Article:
It takes massive amounts of data to train AI models. But sometimes, that data simply isn’t available from real-world sources, so data scientists use synthetic data to make up for that. In machine vision applications, that means creating different environments and objects to train robots or self-driving cars, for example. But while there are quite a few tools out there to create virtual environments, there aren’t a lot of tools for creating virtual objects.
At its re:Mars conference, Amazon today announced Ground Truth Synthetics, a new tool for creating a virtually unlimited number of images of a given object in different positions and under different lighting conditions, as well as different proportions and other variations.
With WorldForge, the company already offers a tool to create synthetic scenes. “Instead of generating whole worlds for the robot to move around, this is specific to items or individual components,” AWS VP of Engineering Bill Vass told me. He noted that the company itself needed a tool like this because even with the millions of packages that Amazon itself ships, it still didn’t have enough images to train a robot.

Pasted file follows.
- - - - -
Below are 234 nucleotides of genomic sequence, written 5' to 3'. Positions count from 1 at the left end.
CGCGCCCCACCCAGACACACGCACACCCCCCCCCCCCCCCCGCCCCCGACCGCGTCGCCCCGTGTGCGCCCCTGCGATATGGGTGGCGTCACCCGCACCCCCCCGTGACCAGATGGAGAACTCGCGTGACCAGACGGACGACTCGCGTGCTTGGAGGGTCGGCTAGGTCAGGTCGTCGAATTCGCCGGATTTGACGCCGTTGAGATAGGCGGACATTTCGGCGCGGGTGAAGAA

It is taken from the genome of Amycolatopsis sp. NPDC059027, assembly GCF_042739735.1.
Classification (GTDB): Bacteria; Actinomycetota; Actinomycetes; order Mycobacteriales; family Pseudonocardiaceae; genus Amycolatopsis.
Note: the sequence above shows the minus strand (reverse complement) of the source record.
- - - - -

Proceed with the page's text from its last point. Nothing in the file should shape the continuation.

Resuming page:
“What Ground Truth Synthetics does is you start with the 3D model in a number of different formats that you can pull it in and it’ll synthetically generate photorealistic images that match the resolution of the sensors you have,” he explained. And while some customers today purposely distress or break the physical parts of a machine, for example, to take pictures of them to train their models — which can quickly become quite expensive — they can now distress the virtual parts instead and do that millions of times if needed.
He cited the example of a customer who makes chicken nuggets. That customer used the tool to simulate lots of malformed chicken nuggets to train their model.
Vass noted that Amazon is also partnering with 3D artists to help companies that may not have access to that kind of in-house talent to get started with this service, which uses the Unreal Engine by default, though it also supports Unity and the open-source Open 3D Engine. Using those engines, users can then also start simulating the physics of how those objects would behave in the real world, too.